I’ve written before about some of these issues, in Jewish Resources for Abuse Survivors, but Yom Kippur is approaching and I gather from Twitter that I’m not the only survivor feeling twitchy as the Day of Atonement approaches.
Issue: Loss of Control: Over the years, I’ve realized that one aspect of Yom Kippur is that we give up a lot of our autonomy for a day. For many Jews, that’s a useful thing. We have a list of things to do which fill the 24 hours of the day, and we do them, and there isn’t room for anything else. If we are born Jewish, or have been Jewish for a number of years, there is also the communal expectation that we will do these things weighing upon us. It doesn’t feel like a choice – it’s just what we must do. For a person who has had trauma involving control over their body, some of usual Yom Kippur observances can be triggering.
Reply: If the loss of control is a spiritual barrier, then perhaps some alternative observance would be more effective. If sitting in shul becomes too much, it’s OK to quietly exit and take a walk, even just a walk down the hall. If fasting is likely to trigger problems, make alternative plans. Tell yourself ahead of time that you are free to do whatever you need to do to take care of yourself. You are free.
Issue: Guilt & Shame: For many of us, shame was a big part of the abuse experience, used like a weapon by an abuser. Remind yourself that shame is different than guilt: a guilty party has something for which to atone. The person who feels ashamed is turned inward on themselves in disgust or anger. The Day of Atonement is very much about guilt, and about the cure for guilt, which is teshuvah. Shame, however, doesn’t need teshuvah; the one who suffers from shame is a wounded soul in need of healing.
Reply: Healing from shame is not a one-day project, but it can be done. For Yom Kippur this year, try resolving to be as gentle with yourself as you would be with a five year old who felt horrible. Think about a trusted person to whom you could reach out, even a little bit, with the shame that has bound you. That person might be a therapist, a rabbi, or a good friend. Then in the days after this Yom Kippur, reach out and say, “There is this thing bothering me and I need help.”
Issue: Anger: One year I felt angry during Yom Kippur. We kept reading the Vidui prayers, listing sins, and it suddenly put me in touch with my anger at things that had been done to me. I was furious! I wanted an apology this minute! I could barely sit still. I fumed all the way through the prayers, and at the same time, I knew that wasn’t what I was supposed to be doing, and I felt angry and ashamed about that.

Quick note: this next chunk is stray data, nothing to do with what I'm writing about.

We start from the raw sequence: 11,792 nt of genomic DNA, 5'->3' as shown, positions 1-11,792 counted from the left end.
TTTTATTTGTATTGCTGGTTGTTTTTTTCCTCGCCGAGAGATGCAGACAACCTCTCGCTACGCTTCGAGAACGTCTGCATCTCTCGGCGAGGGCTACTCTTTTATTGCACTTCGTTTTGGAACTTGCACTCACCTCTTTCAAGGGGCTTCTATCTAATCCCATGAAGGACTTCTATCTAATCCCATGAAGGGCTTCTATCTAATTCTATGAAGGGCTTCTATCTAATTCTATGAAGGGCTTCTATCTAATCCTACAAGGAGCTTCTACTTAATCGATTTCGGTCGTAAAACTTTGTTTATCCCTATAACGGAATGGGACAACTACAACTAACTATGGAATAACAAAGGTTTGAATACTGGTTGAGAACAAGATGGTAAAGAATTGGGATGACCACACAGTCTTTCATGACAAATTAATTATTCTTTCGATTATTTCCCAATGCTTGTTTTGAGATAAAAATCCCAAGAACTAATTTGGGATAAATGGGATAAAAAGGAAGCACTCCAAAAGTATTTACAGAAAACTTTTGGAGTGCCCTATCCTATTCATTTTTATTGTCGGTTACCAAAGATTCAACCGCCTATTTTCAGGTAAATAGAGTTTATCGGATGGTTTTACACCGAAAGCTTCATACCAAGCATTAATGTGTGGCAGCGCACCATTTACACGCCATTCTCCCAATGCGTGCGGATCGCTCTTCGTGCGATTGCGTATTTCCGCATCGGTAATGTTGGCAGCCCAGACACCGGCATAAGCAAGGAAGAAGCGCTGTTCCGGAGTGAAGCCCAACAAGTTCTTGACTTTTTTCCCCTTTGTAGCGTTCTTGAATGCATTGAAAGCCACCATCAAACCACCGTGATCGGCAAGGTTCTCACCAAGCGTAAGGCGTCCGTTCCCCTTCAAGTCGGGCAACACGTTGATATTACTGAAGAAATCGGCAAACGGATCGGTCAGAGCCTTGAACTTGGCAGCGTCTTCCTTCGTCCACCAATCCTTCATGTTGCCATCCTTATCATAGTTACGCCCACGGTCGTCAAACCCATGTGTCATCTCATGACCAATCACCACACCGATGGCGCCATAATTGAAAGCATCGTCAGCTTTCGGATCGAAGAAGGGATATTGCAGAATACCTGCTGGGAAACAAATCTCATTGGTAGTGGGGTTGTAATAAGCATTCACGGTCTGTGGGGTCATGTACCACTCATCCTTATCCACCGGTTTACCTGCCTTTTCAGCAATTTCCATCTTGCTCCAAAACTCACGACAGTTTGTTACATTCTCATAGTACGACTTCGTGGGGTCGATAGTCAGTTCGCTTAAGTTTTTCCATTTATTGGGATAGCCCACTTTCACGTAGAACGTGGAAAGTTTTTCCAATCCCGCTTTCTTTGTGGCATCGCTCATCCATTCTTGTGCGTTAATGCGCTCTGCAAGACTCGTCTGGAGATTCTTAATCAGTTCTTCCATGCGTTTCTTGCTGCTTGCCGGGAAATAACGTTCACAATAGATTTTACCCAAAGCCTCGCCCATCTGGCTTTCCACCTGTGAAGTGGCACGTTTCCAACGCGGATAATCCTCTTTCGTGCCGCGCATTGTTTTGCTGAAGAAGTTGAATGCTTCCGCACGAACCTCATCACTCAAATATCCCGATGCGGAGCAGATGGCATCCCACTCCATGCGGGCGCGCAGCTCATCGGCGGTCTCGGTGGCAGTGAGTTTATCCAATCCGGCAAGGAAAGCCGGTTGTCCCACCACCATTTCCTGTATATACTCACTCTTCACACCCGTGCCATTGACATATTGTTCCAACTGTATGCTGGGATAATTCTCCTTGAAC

Reply: For some of us, there’s a point at which anger is progress. If you have had trouble feeling angry, then this response to Yom Kippur is really a gift. Follow up on that gift with a call to a therapist, if you have one, or get a therapist, if you don’t. This is an opportunity to get work done. On the other hand, if anger is where you are stuck lately, maybe lists of sins aren’t the healthiest reading right now. Take a walk, get out into nature, exercise, do something else to blow off the energy.
Are there emotions or experiences with Yom Kippur that I haven’t addressed here? Do you have ways you deal with these issues? I encourage you to share what you feel comfortable sharing in the Comments section.
Here is a psalm I keep in my machzor (HHD prayer book):
The Holy One is a haven for the oppressed, a haven in times of trouble.
Those who know Your name trust You, for You do not abandon those who turn to You, O God.
Sing a hymn to the Holy One, who reigns in Zion; declare God’s deeds among the peoples.
For God does not ignore the cry of the afflicted; God who requites bloodshed is mindful of them.
Have mercy on me, O Holy One; see my affliction at the hands of my foes, You who lift me from the gates of death,
so that in the gates of Fair Zion I might tell all Your praise, I might exult in Your deliverance.Psalms 9: 10-15